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make a plasma machine-torch?

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  • make a plasma machine-torch?

    greets all.. work is progressing on the CNC plasma table.

    I'm surprised to see how much machine torches cost!

    I have no experience with a machine torch.. but am quite familiar with a manual plasma torch.

    anyone know how hard it might be to make a machine torch? or can tell me anything about them?

    -tony

  • #2
    Plasma machine torches cost $500.
    Doesnt seem like a fortune to me, but I have only bought two, and the first one still works- it just doesnt work with my current power supply. Life span for them seems pretty indefinite. I have thousands of hours of use on my current one.

    Certainly not impossible to make one- they are vertical in format, instead of a right angle like a hand torch. Obviously you want to use the guts from a hand torch that you can get consumables for. Then make your own cylinder to mount them in, with a rack screwed on the side for up and down adjustment.
    Mine have both been made from a heat resistant plastic- some kind of fancy fiberglas, I think. Cast, then machined.
    You should be able to download a schematic free from one of the big suppliers- I think hypertherm and plasma dynamics make the best torches, so I would copy them- just go to their websites, and find the manuals for machine torches. Worst case, email them and have them email you the manual and schematic.

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    • #3
      Ries,
      thanks for the tip. in these neck of the woods, though, any machine torch i could get consumables for (at a reasonable price) is about 900euros (~$1200).

      checked the Hypertherm site and all i find is breakdown for marchine torch consumables.

      makes me wonder, since i'd be using the same inverter-plasma cutter (1/2" capacity), you think a machine torch would even be worth it?
      -- i could water cool it, but i'm wondering if that would change the duty cycle any, in the box.

      -tony

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      • #4
        I'm not sure exactly what you are looking for but maybe this site can help.

        http://www.plasmacam.com/

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        • #5
          Guys, I am working on a trolley system for a friend. Using inline roller skate wheels running in track, cable drive. YOU can use really small stepper motors since the friction/mass/weight of the torch is not high at all.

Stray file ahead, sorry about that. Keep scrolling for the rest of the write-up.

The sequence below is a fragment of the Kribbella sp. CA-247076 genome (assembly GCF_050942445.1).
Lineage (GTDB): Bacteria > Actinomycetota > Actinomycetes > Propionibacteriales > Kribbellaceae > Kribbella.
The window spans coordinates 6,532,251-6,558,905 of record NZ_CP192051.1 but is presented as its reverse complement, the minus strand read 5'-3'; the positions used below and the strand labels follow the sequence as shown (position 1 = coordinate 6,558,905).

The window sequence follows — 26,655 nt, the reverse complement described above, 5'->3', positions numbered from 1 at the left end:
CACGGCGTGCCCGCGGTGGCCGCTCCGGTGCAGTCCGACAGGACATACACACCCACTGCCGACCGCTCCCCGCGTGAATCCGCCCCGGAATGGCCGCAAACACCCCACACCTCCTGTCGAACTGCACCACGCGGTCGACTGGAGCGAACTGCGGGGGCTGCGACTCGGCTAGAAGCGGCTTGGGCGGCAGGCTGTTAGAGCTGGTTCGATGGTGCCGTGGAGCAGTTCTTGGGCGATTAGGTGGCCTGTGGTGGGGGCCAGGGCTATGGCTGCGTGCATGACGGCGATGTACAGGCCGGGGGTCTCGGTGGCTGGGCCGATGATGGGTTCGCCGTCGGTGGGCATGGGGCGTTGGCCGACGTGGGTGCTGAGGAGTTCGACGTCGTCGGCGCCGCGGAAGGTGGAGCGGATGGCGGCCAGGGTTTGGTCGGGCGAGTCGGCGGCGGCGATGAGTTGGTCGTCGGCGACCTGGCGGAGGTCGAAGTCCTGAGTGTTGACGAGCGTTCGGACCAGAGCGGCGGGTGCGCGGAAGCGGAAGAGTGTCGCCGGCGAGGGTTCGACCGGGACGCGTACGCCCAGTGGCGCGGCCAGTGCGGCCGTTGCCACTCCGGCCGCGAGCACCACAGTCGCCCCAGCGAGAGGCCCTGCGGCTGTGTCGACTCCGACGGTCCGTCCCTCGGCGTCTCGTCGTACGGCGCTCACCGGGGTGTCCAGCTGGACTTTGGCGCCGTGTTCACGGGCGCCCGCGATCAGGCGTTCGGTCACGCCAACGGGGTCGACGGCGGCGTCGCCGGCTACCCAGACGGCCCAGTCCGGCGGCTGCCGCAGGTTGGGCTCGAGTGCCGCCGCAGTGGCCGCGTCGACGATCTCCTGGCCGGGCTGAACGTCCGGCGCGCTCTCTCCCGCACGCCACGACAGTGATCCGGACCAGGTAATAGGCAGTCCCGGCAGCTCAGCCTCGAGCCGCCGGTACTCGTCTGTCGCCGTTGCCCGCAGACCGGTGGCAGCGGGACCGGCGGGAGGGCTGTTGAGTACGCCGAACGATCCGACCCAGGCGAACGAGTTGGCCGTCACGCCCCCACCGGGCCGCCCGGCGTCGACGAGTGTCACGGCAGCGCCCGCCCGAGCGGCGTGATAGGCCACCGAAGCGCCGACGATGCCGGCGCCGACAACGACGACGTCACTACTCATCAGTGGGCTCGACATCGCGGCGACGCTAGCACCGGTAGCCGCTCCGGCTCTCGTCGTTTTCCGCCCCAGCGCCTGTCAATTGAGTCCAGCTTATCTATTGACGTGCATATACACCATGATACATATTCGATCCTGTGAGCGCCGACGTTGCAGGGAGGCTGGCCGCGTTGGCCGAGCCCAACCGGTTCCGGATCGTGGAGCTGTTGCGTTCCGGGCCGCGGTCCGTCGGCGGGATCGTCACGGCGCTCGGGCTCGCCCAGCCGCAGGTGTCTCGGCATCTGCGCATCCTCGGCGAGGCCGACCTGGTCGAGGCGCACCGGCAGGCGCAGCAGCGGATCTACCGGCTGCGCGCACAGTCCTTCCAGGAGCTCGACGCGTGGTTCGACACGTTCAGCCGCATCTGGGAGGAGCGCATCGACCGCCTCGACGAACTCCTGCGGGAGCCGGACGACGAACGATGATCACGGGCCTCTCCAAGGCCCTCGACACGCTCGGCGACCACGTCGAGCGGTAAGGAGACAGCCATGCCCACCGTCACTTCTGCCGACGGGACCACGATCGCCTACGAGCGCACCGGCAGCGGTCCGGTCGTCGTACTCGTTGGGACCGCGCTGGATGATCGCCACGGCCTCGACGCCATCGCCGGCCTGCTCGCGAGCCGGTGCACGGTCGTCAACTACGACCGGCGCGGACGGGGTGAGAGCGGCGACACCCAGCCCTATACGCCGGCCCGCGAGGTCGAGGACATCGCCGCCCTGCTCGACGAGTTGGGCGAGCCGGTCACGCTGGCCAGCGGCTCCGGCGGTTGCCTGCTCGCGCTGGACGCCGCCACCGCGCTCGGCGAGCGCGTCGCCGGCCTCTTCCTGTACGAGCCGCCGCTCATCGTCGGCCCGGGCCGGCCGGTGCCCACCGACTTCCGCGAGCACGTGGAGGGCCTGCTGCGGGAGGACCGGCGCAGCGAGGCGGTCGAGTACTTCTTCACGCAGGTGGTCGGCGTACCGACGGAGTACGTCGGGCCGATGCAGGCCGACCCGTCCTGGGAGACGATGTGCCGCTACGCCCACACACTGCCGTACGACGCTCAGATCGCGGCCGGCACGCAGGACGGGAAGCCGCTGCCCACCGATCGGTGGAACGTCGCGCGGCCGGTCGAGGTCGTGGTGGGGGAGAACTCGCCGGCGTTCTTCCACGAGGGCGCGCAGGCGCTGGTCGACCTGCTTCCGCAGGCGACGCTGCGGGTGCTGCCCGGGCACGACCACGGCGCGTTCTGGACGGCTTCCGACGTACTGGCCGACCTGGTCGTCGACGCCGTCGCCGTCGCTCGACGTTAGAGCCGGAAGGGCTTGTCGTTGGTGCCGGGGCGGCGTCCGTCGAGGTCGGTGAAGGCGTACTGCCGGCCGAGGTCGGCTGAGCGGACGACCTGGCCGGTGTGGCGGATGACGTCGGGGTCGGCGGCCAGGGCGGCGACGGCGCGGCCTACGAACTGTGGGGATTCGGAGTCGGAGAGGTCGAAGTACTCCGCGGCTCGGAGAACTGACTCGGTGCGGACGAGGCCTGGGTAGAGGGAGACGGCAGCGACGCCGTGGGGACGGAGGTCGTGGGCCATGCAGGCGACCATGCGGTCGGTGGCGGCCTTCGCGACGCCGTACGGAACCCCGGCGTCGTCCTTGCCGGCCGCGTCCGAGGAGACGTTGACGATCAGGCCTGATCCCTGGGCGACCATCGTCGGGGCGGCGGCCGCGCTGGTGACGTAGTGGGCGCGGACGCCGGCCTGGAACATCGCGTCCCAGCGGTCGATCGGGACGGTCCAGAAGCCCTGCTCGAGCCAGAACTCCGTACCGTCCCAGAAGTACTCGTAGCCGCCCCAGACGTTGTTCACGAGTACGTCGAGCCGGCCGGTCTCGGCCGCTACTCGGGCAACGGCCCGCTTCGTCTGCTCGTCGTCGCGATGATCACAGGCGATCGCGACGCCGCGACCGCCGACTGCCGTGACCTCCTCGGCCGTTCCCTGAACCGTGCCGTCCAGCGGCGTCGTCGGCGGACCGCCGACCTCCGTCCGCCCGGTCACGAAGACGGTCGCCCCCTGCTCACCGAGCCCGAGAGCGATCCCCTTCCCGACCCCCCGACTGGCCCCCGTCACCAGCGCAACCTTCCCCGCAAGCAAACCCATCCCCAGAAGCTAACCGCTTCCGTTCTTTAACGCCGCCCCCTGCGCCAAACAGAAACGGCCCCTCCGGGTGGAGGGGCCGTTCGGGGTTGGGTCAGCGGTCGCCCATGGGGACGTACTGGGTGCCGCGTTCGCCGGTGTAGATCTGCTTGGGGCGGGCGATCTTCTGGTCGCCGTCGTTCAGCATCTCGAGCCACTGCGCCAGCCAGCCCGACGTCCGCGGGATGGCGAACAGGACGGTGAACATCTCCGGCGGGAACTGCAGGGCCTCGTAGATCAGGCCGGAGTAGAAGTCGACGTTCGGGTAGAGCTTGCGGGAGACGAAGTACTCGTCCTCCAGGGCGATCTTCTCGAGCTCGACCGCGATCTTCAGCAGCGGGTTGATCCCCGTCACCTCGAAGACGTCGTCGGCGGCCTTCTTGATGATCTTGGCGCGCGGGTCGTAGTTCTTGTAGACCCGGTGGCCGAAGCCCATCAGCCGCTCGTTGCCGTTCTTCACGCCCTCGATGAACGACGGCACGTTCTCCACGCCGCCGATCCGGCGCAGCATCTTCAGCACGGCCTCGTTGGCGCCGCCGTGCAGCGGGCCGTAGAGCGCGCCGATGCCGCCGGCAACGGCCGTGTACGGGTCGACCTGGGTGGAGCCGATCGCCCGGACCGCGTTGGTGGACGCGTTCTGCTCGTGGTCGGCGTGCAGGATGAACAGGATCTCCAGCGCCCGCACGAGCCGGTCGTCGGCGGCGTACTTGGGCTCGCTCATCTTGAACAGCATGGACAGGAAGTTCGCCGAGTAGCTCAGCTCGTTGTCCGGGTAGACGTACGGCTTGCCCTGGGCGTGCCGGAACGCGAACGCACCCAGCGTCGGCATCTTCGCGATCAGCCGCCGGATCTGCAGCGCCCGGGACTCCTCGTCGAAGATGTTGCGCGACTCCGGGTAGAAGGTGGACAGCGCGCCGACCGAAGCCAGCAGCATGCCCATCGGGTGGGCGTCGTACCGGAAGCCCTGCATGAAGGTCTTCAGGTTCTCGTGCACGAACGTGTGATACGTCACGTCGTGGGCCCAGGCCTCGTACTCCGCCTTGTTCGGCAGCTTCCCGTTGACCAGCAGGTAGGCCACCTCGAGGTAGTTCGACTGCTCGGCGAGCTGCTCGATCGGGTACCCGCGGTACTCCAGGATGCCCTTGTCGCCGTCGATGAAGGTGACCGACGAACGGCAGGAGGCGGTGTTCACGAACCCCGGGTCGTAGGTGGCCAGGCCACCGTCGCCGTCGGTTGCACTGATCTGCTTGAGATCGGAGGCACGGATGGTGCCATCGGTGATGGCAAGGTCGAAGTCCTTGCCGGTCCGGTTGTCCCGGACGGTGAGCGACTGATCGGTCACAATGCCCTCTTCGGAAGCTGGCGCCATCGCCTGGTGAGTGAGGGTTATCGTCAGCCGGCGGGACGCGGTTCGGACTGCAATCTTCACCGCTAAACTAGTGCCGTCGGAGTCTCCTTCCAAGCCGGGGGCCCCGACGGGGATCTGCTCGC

I need two more pieces of aluminum stock to complete it. Then, since I am using a discarded calcomp plotter I will have to figure out how to calibrate it. Pretty neat so far, about $30 invested. I am using the factory stepper drives. Non-regulated Speed should be comparable to a plot.

          My cnc bridgeport has been successfully hooked to a cutting torch and a plasma cutter with no problems, cutting size is limited to the table stroke of 18"x8".. Also the room my cnc is in I have books on the shelves that I worry about setting ablaze.

          A plasma table can be light enough to set on a barrel head, or set onto a sheet of steel, fastened to the steel by magnets. I have three of the release style pick-up magnets from Harbor freight I have considered using.

          End result? streetrod parts I can ebay. It is starting to get hungry around here. (damn attorneys)

          David

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          • #6
            Like any tool, how stout you build it depends on what your expectations are.
            Ibewgypsies mini plasma cutter, magnetized on a piece of steel, will work fine for the scale of work he wants to do.
            I often cut 4x8 sheets, or even 5x8 sheets, of 3/16" or 1/4", so my whole setup needs to be a little bit heavier duty- strong enough to hold the steel, and get bumped by the forklift loading the steel. And dumb enough so I can teach a new employee how to run it in an hour, and he can run it for 6 hours with no fiddling or mysterious fixes only I know.

            As far as a machine torch goes- I think watercooling is overkill for less than a couple hundred amps, running all day long.
            I run a thermal dynamics Pak 75, and we can cut 1/2" plate for hours with no problems with an air cooled machine torch.

            The cheapest approach is to go like the plasmacam, linked above, and just make a clamp for your hand torch. There are two drawbacks to this- first, you have a harder time adjusting the height of the torch off the sheet. This is not a real big deal- its just handy to have a rack and pinon drive when you are using it a lot, and running big stuff in and out often.
            Second, a real machine torch has no switch on it- it is turned on and off by the cutting machine, remotely. You can just put a hose clamp over the switch on a hand torch, so it is always "on" then switch it at the machine- it will work.

            I didnt realize you were in europe- 900 euros? man, thats a lot of money. I suppose you could mail order one from a big internet welding supplier over here- doesnt weigh much, you could have it air shipped for not much- but then you would have the consumables problem- and have to order them by mail too. Sometimes I buy CD's from Amazon UK that arent available in the US, and freight is usually under 10 bucks for fed-ex, so I cant imagine it would cost much to ship an envelope full of tips and nozzles.

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